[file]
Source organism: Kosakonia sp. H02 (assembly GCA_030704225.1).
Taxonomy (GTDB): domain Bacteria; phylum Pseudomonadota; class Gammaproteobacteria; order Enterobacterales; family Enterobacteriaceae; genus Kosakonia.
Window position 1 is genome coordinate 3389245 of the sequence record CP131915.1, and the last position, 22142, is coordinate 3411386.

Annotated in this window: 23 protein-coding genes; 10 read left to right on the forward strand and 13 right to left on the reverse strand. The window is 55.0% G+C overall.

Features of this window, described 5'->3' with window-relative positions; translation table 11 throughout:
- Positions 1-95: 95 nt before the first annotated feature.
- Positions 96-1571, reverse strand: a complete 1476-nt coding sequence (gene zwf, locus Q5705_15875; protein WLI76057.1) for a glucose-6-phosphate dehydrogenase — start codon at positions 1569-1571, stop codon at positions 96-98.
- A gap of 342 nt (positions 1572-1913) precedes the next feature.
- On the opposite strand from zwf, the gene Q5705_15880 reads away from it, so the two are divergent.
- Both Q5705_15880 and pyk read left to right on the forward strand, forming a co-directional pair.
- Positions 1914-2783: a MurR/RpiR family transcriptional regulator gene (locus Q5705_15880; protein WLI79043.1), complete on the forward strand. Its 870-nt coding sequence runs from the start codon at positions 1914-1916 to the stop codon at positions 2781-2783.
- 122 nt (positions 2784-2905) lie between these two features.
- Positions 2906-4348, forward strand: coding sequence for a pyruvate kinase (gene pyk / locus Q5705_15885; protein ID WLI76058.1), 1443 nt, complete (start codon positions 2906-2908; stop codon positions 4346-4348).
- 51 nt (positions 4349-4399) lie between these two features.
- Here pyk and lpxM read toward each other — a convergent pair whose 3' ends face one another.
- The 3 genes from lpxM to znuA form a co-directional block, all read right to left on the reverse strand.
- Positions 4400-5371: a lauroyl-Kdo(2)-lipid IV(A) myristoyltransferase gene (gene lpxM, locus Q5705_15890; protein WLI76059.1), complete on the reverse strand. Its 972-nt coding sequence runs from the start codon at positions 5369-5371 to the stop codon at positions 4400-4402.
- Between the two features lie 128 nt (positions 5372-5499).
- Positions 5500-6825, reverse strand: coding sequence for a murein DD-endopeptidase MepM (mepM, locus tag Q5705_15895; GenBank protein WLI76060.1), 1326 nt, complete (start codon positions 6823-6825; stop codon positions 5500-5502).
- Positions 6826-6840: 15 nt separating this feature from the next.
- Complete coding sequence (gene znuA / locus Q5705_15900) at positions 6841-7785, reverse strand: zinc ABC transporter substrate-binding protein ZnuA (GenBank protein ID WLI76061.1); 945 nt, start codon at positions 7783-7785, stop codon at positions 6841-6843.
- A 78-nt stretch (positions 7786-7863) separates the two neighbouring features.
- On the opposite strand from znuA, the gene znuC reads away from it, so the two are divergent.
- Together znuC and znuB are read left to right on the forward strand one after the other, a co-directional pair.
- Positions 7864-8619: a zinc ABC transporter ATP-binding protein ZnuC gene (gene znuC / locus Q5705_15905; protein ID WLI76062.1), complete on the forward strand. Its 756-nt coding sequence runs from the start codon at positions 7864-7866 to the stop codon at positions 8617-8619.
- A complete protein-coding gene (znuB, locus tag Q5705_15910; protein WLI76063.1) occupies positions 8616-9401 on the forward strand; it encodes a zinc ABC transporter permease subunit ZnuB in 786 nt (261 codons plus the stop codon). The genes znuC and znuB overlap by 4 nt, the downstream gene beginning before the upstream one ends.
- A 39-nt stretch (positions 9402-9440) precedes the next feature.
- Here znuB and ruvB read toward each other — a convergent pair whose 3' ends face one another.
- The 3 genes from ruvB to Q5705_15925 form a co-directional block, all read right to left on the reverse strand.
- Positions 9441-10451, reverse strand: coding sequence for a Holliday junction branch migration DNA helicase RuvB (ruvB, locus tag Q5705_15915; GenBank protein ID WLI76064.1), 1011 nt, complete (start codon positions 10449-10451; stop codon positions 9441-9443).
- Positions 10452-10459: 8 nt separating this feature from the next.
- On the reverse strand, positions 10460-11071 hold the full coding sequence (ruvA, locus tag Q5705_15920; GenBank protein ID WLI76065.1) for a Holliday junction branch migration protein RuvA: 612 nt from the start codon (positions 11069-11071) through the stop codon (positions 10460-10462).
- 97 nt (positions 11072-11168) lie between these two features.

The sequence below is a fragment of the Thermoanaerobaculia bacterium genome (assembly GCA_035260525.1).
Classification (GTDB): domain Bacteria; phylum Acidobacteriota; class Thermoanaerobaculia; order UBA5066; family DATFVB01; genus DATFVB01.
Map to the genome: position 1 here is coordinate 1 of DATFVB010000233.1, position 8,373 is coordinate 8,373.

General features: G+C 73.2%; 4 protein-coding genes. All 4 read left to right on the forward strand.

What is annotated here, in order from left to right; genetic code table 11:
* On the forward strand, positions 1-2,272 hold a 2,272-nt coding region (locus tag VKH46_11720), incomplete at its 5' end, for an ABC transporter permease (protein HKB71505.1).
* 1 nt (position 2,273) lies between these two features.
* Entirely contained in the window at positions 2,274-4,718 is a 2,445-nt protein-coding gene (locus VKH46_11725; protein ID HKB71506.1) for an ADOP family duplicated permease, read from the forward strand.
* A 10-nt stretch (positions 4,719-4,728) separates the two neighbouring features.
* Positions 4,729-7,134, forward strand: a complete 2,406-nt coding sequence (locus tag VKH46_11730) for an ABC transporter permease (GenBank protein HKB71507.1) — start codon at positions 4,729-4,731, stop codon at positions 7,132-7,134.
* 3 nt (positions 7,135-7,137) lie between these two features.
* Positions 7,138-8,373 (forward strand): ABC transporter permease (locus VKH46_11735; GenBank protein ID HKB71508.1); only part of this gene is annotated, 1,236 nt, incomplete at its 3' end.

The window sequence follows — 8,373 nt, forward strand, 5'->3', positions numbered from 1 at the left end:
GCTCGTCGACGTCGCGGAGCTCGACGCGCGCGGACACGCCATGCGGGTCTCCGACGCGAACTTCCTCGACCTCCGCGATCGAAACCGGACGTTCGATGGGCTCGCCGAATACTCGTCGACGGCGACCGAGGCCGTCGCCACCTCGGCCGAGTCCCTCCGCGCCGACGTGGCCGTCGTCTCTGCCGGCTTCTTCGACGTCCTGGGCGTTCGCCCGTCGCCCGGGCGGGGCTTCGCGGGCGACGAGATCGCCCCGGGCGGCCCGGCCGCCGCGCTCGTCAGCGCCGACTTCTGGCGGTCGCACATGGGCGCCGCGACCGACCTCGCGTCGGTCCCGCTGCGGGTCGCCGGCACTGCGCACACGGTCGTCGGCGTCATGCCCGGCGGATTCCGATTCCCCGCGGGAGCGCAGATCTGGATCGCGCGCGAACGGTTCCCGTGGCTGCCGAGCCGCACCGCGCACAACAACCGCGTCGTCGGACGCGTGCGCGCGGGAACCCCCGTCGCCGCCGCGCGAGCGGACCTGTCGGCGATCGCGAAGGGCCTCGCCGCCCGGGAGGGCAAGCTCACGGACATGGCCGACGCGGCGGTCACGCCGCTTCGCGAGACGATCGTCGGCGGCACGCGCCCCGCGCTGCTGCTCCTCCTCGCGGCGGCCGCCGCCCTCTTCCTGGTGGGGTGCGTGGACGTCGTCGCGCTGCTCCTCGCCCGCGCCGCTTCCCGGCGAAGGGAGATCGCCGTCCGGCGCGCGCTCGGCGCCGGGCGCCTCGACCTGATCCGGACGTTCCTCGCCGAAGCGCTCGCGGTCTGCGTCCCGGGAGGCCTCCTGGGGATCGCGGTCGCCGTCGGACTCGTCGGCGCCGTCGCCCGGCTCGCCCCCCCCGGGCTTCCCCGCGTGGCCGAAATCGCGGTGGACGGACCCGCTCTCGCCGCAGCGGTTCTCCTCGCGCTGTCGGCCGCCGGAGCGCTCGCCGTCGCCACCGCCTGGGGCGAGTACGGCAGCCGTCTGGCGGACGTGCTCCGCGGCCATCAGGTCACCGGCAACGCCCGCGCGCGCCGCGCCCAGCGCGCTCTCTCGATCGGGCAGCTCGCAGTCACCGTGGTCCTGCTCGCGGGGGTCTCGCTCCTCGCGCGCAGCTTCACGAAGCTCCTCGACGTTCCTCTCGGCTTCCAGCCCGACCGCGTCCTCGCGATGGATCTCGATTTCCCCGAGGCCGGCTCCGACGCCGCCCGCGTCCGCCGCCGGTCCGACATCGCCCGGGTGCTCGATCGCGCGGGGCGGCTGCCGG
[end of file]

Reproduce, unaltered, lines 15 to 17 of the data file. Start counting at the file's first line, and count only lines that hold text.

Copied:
- Here pyk and lpxM read toward each other — a convergent pair whose 3' ends face one another.
- The 3 genes from lpxM to znuA form a co-directional block, all read right to left on the reverse strand.
- Positions 4400-5371: a lauroyl-Kdo(2)-lipid IV(A) myristoyltransferase gene (gene lpxM, locus Q5705_15890; protein WLI76059.1), complete on the reverse strand. Its 972-nt coding sequence runs from the start codon at positions 5369-5371 to the stop codon at positions 4400-4402.